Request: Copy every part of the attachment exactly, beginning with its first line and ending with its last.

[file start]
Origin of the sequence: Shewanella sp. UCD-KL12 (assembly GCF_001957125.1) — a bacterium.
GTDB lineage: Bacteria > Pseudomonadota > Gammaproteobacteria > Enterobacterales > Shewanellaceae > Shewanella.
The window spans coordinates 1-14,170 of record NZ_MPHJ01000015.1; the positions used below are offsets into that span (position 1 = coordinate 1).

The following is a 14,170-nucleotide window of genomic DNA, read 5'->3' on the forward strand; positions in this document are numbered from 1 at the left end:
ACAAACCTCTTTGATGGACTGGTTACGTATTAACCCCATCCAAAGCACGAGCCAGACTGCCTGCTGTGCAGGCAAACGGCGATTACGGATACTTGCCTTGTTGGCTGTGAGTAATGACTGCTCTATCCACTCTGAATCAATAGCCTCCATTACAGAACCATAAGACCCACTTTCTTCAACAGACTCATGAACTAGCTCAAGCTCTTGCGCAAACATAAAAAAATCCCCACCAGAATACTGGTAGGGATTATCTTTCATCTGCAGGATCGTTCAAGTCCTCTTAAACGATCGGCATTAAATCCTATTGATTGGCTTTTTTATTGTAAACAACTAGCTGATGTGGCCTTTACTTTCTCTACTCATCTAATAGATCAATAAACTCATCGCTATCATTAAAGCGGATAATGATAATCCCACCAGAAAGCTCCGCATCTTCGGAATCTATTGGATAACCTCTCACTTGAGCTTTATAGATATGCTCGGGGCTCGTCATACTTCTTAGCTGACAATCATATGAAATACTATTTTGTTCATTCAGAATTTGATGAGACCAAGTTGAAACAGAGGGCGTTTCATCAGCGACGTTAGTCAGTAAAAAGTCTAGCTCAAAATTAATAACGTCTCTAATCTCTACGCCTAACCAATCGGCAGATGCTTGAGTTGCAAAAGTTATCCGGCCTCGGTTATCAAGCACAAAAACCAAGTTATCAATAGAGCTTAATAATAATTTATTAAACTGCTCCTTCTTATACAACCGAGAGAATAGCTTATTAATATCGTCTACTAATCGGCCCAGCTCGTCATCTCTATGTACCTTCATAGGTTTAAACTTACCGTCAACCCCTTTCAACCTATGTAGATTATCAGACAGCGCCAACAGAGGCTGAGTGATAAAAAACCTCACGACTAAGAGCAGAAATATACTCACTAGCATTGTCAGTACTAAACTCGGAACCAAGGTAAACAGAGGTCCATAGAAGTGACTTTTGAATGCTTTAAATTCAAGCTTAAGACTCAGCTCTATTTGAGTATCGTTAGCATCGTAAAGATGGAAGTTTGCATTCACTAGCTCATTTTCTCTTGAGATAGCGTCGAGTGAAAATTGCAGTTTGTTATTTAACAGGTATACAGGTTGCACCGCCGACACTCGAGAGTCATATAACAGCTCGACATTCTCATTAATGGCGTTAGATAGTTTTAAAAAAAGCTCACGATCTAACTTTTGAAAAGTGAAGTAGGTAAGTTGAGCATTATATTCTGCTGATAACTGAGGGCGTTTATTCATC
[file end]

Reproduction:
Origin of the sequence: Shewanella sp. UCD-KL12 (assembly GCF_001957125.1) — a bacterium.
GTDB lineage: Bacteria > Pseudomonadota > Gammaproteobacteria > Enterobacterales > Shewanellaceae > Shewanella.
The window spans coordinates 1-14,170 of record NZ_MPHJ01000015.1; the positions used below are offsets into that span (position 1 = coordinate 1).

The following is a 14,170-nucleotide window of genomic DNA, read 5'->3' on the forward strand; positions in this document are numbered from 1 at the left end:
ACAAACCTCTTTGATGGACTGGTTACGTATTAACCCCATCCAAAGCACGAGCCAGACTGCCTGCTGTGCAGGCAAACGGCGATTACGGATACTTGCCTTGTTGGCTGTGAGTAATGACTGCTCTATCCACTCTGAATCAATAGCCTCCATTACAGAACCATAAGACCCACTTTCTTCAACAGACTCATGAACTAGCTCAAGCTCTTGCGCAAACATAAAAAAATCCCCACCAGAATACTGGTAGGGATTATCTTTCATCTGCAGGATCGTTCAAGTCCTCTTAAACGATCGGCATTAAATCCTATTGATTGGCTTTTTTATTGTAAACAACTAGCTGATGTGGCCTTTACTTTCTCTACTCATCTAATAGATCAATAAACTCATCGCTATCATTAAAGCGGATAATGATAATCCCACCAGAAAGCTCCGCATCTTCGGAATCTATTGGATAACCTCTCACTTGAGCTTTATAGATATGCTCGGGGCTCGTCATACTTCTTAGCTGACAATCATATGAAATACTATTTTGTTCATTCAGAATTTGATGAGACCAAGTTGAAACAGAGGGCGTTTCATCAGCGACGTTAGTCAGTAAAAAGTCTAGCTCAAAATTAATAACGTCTCTAATCTCTACGCCTAACCAATCGGCAGATGCTTGAGTTGCAAAAGTTATCCGGCCTCGGTTATCAAGCACAAAAACCAAGTTATCAATAGAGCTTAATAATAATTTATTAAACTGCTCCTTCTTATACAACCGAGAGAATAGCTTATTAATATCGTCTACTAATCGGCCCAGCTCGTCATCTCTATGTACCTTCATAGGTTTAAACTTACCGTCAACCCCTTTCAACCTATGTAGATTATCAGACAGCGCCAACAGAGGCTGAGTGATAAAAAACCTCACGACTAAGAGCAGAAATATACTCACTAGCATTGTCAGTACTAAACTCGGAACCAAGGTAAACAGAGGTCCATAGAAGTGACTTTTGAATGCTTTAAATTCAAGCTTAAGACTCAGCTCTATTTGAGTATCGTTAGCATCGTAAAGATGGAAGTTTGCATTCACTAGCTCATTTTCTCTTGAGATAGCGTCGAGTGAAAATTGCAGTTTGTTATTTAACAGGTATACAGGTTGCACCGCCGACACTCGAGAGTCATATAACAGCTCGACATTCTCATTAATGGCGTTAGATAGTTTTAAAAAAAGCTCACGATCTAACTTTTGAAAAGTGAAGTAGGTAAGTTGAGCATTATATTCTGCTGATAACTGAGGGCGTTTATTCATC